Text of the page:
Crowdsourcing a lecture on arts practice and the Internet

I’ve been asked (in a fairly last minute way) to give a lecture on Monday to a bunch of Creative Arts students, on professional arts practice and technology. Rather than coming up with a highly prescriptive lecture that pushes a particular position about whether artists should or should not be online, I thought I’d source some different perspectives (curatorial, artist, arts writer) about art and technology. And I was hoping that some of you might be willing to contribute, in either a personal or professional context.

We know of countless musicians who have built their careers through their digital efforts. Is the same true of artists, or is the online art market a myth? Any feedback that I can give to the students, so that they can hear from voices beyond mine, would be appreciated. I’d also love any suggestions for artists from around the world who are using digital technologies well, either in the creation of work itself, or in the promotion of their work. It’s a small secret fantasy of mine to crowdsource every example I use in the lecture, just to show the power of networks.

Are you an artist whose career has been affected by the Internet (for better or for worse)? Or are you a curator, museum educator, or museum tech person? Maybe an arts writer or an academic? If so, how does an artist’s digital presence (or lack thereof) impact your work, or your interpretation of their work?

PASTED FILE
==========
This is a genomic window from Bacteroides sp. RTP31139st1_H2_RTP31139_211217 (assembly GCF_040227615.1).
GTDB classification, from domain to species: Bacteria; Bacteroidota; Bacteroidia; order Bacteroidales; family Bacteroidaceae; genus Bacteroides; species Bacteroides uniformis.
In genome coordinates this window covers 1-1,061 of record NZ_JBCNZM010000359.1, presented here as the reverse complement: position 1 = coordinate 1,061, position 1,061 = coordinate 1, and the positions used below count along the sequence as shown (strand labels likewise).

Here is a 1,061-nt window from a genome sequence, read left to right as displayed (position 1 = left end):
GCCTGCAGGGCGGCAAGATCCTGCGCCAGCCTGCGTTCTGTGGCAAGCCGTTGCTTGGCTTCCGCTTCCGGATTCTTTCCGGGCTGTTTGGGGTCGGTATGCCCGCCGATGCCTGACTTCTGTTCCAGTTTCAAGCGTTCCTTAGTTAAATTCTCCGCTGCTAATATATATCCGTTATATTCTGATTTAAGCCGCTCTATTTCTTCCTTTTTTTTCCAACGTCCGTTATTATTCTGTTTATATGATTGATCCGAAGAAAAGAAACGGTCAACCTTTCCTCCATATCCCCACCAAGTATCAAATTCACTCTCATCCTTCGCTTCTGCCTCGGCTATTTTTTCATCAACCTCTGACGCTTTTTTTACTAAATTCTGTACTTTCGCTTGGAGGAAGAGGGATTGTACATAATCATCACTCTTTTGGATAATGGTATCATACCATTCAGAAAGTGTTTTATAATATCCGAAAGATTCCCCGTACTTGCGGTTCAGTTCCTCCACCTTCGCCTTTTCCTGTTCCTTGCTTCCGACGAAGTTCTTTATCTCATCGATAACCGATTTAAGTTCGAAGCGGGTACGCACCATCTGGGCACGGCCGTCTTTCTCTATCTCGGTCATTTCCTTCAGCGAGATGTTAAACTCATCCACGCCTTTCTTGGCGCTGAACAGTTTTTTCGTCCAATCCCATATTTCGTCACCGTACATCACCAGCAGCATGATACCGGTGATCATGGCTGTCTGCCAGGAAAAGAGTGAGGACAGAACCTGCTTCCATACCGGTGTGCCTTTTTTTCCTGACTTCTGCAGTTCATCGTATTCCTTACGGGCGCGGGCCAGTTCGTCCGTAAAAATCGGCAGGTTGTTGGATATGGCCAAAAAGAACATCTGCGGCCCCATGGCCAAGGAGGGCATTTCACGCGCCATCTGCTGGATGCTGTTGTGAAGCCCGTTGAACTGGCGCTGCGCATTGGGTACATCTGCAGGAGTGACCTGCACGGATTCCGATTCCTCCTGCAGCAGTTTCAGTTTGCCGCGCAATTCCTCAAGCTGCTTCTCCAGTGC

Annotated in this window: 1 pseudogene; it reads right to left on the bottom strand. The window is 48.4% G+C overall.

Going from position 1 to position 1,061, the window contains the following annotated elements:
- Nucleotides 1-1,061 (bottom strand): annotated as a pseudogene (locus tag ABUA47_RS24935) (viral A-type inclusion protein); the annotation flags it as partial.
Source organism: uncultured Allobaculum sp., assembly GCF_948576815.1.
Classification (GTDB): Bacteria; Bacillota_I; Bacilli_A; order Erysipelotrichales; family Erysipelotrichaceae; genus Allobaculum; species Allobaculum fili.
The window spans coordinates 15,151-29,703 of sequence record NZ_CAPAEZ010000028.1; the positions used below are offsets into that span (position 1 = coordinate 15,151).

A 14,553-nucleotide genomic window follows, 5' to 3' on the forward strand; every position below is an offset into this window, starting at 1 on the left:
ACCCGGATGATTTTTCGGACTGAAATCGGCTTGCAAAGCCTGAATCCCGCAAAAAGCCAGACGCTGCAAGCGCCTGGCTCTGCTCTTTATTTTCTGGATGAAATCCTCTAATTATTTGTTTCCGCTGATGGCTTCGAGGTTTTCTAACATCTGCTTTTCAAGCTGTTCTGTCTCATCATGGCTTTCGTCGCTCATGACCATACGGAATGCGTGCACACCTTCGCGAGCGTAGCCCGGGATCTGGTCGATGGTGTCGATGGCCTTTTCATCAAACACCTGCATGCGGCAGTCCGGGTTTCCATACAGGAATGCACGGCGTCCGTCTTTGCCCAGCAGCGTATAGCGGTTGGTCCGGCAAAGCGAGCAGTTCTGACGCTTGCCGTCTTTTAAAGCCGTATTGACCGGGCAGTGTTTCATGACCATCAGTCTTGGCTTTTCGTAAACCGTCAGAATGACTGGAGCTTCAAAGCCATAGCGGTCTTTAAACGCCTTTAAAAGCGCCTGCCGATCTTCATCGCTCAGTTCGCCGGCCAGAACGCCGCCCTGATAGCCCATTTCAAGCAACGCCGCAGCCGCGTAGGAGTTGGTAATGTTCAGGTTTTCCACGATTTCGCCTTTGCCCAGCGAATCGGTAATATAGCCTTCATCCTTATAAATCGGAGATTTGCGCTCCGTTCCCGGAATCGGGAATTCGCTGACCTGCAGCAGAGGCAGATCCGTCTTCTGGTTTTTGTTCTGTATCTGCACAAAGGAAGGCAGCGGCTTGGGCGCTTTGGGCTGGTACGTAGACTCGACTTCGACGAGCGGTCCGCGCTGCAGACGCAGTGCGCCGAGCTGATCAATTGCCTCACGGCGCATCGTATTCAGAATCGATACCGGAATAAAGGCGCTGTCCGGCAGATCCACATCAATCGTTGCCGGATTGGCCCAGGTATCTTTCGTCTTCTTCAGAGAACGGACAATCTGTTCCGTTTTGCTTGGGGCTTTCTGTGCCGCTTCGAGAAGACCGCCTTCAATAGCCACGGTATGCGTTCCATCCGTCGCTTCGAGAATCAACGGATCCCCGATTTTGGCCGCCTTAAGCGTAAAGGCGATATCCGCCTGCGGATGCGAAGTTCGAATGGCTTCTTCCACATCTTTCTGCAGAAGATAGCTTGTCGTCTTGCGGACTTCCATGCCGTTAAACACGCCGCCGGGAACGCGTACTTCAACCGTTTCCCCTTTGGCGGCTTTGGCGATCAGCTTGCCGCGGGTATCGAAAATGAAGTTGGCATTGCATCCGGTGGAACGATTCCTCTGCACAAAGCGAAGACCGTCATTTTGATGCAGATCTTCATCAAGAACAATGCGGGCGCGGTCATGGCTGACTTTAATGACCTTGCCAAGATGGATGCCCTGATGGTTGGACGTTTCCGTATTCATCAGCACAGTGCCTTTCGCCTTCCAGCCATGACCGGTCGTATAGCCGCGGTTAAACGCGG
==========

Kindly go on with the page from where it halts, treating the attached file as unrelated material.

Thanks for your help.

12 thoughts on “Crowdsourcing a lecture on arts practice and the Internet

  1. Happy to give a few thoughts:
    I currently work for the National Association for the Visual Arts and the intersection of art and technology is an area of increasing importance. Organisationally it is an area of key importance, and we could write for days on the challenges of arts orgs trying to keep up to date with limited resources.

    For our members there tends to be two key topics that create the most dialogue: technology as a marketing tool and technology and intellectual property. Obviously these cross over frequently. Any event we run involving these issues generates significant interest. There is a strong desire for many artists to build their brand online, but significant concerns about the lack of control they may have over their images once let loose.

    Personally, my interest is in the area of artist professional and leadership development, and technology is proving to be an area of considerable growth in terms of skill building and career opportunity for those with creative skills. The recent ABS data about the creative economy highlights how artists and those with creative skills are bringing their knowledge into other sectors with considerable economic results.